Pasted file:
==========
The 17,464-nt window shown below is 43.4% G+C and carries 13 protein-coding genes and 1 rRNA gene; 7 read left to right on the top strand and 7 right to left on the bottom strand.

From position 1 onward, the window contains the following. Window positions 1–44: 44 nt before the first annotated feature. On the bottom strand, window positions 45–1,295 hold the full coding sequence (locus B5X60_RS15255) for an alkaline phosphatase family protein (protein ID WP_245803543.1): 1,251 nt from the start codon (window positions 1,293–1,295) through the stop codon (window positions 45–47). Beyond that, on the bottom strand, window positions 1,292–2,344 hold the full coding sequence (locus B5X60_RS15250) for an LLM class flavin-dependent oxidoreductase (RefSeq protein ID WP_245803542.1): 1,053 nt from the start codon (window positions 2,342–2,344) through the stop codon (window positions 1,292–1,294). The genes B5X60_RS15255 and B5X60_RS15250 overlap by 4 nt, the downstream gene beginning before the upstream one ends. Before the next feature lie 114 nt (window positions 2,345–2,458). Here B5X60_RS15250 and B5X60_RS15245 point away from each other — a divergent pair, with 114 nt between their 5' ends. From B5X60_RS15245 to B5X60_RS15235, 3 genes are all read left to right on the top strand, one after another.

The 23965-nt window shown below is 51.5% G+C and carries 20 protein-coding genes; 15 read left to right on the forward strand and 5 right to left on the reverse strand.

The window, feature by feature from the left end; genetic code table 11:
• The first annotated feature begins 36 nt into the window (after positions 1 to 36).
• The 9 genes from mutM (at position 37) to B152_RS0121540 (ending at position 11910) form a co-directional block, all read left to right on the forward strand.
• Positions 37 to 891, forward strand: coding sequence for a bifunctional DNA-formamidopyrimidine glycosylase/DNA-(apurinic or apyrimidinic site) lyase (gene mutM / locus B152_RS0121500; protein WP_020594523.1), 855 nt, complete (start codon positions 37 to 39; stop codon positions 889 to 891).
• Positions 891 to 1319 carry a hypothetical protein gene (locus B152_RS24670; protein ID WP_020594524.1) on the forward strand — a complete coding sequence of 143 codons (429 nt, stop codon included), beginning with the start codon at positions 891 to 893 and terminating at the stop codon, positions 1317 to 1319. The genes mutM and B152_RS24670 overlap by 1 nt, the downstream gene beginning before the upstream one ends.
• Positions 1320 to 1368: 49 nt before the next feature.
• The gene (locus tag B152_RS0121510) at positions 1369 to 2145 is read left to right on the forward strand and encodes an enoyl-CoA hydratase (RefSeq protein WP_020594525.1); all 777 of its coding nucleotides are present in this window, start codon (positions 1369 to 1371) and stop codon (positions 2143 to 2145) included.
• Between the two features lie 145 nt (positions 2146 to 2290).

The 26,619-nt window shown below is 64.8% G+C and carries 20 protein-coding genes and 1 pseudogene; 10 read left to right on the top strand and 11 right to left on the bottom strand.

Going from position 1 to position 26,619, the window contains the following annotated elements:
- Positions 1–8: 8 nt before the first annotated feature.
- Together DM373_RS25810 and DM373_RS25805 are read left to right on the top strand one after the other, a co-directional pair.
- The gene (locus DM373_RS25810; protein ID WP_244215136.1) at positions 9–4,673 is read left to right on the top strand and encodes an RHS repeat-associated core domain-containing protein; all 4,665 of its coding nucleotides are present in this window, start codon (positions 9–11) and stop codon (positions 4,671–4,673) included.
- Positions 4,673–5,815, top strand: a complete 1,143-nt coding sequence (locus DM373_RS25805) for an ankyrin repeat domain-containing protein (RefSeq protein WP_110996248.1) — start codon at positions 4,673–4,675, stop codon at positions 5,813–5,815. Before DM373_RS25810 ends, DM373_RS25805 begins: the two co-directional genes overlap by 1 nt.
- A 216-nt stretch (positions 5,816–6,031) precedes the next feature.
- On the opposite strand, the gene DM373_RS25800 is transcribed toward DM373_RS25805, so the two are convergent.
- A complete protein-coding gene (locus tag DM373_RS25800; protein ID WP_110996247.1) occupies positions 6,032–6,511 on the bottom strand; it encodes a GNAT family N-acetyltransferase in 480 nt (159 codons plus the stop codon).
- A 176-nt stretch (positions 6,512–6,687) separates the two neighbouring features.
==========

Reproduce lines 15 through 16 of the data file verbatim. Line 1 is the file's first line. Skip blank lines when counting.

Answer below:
- Together DM373_RS25810 and DM373_RS25805 are read left to right on the top strand one after the other, a co-directional pair.
- The gene (locus DM373_RS25810; protein ID WP_244215136.1) at positions 9–4,673 is read left to right on the top strand and encodes an RHS repeat-associated core domain-containing protein; all 4,665 of its coding nucleotides are present in this window, start codon (positions 9–11) and stop codon (positions 4,671–4,673) included.